Inadequate landscaping can contribute to poor drainage. Overcrowded plants, excessive mulch, and improper grading can impede water flow. Addressing these issues is crucial for improving drainage. Poor landscaping can contribute to poor drainage in your yard. Overcrowded plants and improper planting techniques can block water flow and lead to waterlogging. Excessive use of mulch or soil around plants can trap water against your home’s foundation, causing potential damage. Additionally, planting water-loving plants in areas prone to pooling can exacerbate drainage problems. It’s essential to create a landscape design that accounts for water flow and avoids potential obstacles.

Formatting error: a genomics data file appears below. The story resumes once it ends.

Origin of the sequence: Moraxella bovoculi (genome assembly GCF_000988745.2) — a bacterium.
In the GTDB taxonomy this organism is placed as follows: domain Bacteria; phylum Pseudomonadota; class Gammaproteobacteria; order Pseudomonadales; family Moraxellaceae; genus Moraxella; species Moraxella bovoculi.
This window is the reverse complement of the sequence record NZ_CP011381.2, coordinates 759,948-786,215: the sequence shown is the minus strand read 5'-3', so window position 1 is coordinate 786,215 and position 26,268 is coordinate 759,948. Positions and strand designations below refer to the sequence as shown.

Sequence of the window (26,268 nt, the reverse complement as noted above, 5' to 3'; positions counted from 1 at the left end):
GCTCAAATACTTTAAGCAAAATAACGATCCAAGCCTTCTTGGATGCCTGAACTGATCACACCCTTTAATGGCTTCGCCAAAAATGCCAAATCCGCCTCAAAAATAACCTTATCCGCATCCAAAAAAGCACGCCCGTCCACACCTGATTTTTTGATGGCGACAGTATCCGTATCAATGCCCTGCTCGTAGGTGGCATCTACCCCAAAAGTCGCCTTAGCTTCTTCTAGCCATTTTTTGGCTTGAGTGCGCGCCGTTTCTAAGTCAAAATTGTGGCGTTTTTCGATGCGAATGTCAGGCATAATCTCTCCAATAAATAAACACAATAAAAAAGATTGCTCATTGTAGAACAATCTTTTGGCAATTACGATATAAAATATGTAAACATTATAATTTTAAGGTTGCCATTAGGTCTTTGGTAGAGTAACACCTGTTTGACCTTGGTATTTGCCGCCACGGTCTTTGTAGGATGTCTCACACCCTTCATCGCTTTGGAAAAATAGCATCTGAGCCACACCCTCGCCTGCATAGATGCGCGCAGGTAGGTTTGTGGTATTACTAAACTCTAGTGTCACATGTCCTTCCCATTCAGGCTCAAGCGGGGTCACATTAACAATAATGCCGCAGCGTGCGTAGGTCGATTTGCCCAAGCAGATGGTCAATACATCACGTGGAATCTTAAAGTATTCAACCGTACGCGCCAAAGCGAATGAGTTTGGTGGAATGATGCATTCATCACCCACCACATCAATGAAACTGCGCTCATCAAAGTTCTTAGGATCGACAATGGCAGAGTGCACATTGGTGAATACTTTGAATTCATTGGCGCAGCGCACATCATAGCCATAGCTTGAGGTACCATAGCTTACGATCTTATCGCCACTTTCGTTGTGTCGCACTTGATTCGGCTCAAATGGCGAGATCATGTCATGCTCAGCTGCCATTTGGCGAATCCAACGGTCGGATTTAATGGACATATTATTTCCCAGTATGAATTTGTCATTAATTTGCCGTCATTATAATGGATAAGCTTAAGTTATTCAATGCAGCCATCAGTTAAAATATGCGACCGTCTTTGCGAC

By hiring a professional landscaping service, you can address these issues effectively. Landscapers can assess your yard’s unique drainage challenges and design a plan that balances aesthetics with functionality. They can recommend the right plants and placement, improve grading, and incorporate drainage solutions to keep your yard healthy and beautiful.

Blocked Drains and Gutters

Clogged drains and gutters can cause water to pool around your home, leading to poor drainage. Regular maintenance of these systems is necessary to ensure proper water flow. Blocked drains and gutters can lead to significant drainage issues in your yard. When gutters and downspouts are clogged with leaves, debris, and other materials, water can’t flow away from your home properly. Instead, it pools around your foundation or in your yard, causing erosion and potential structural damage. Keeping drains and gutters clear is essential for managing water runoff effectively.